We found 120 exercises that match your search 🔦

The Art of Description

A few well-chosen words can create a strong sense of place which adds a rich dimension to your story. It draws your reader right in, as if they were in the room with your characters.Choose one of the following places and describe it using ALL of your five senses (touch, taste, sight, smell, hearing). In fiction, you won't usually use all five, but limbering up your storytelling this way will help you show rather than tell the story:

  1. A market in the South of France
  2. A teenage bedroom
  3. A pub
  4. A hairdresser's salon
  5. The souk in Marrakesh
  6. A stately home
  7. A garden

Grab Your Red Pen

Pick a scene or passage you've written that you feel dissatisfied with. Take a short time - maybe 10 or 20 minutes - to read the passage as though it were someone else's work. Take a red pen and make notes in the margins. If you didn't know anything else about the story, where else could this scene go? Try to get a feel for how malleable the words and the story can be.

The Name Game

Here is your challenge: for the next week, collect fun names. I've collected them for years in a little notebook - from obituaries, news stories, random lists, and spam. Spam is great for funny names.Then go through your notebook, choose a name, and write a short character sketch based off that name. It's amazing how the names make the characters come to life and start moving the story in fun directions you never expected.

The Best Day Ever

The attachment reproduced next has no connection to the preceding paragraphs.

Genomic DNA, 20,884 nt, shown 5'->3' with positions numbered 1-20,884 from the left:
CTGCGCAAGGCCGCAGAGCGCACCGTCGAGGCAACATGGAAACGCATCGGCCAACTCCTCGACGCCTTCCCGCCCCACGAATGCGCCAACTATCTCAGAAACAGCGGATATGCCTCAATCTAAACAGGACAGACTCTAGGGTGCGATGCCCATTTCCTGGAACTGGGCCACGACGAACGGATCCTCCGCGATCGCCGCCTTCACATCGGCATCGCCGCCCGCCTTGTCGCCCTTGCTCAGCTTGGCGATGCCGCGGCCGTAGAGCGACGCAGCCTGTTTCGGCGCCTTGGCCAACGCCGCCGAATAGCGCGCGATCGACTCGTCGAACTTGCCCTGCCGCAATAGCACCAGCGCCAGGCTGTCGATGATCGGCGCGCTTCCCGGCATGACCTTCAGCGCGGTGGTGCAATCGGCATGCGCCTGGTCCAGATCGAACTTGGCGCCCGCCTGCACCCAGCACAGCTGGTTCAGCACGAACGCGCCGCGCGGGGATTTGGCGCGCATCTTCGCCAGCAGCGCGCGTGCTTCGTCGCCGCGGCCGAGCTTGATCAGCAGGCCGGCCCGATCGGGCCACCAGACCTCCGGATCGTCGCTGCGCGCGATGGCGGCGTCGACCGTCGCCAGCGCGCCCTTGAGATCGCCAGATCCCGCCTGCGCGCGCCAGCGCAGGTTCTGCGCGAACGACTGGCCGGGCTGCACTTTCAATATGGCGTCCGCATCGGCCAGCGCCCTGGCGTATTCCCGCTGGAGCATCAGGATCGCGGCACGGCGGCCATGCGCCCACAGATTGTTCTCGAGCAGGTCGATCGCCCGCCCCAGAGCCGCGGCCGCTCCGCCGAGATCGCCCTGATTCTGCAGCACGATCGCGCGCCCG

Take your main character and describe the best day he/she has ever had. This is a prompt that will generate questions like, "Why did the character think that was their best day?"

Mad Libs

Close your eyes and write down four adjectives at random. Now write down three nouns. Now write down two verbs. Now write down one adverb. Now open your eyes. Your challenge is to write a 500-word short story based off of these ten words.

Lost The Plot?

How do you start a story - or get a story back on track? If you're feeling lost or blocked, try templating to get your plot on course.Here's what to do: bullet point your initiating incident, your rising action, your crisis, and your resolution for both your main plot and subplots. Make a table to see events running parallel, remembering subplots exist to enhance, complicate _ ultimately, compliment _ your main action. Listing like this highlights any irrelevancies, keeping your tale on track, and makes all you write intertwined and significant to your protagonist's journey. Plan out using this framework as your reference.

Brainstorming Session

Put a timer on for 20 minutes. Spend the whole time jotting down ideas for a short story or novel. Don't worry if they're coherent _ or even if they're spelled right. From character names and traits, settings, pieces of dialogue, themes, lines of prose - anything that strikes you as being an interesting story element.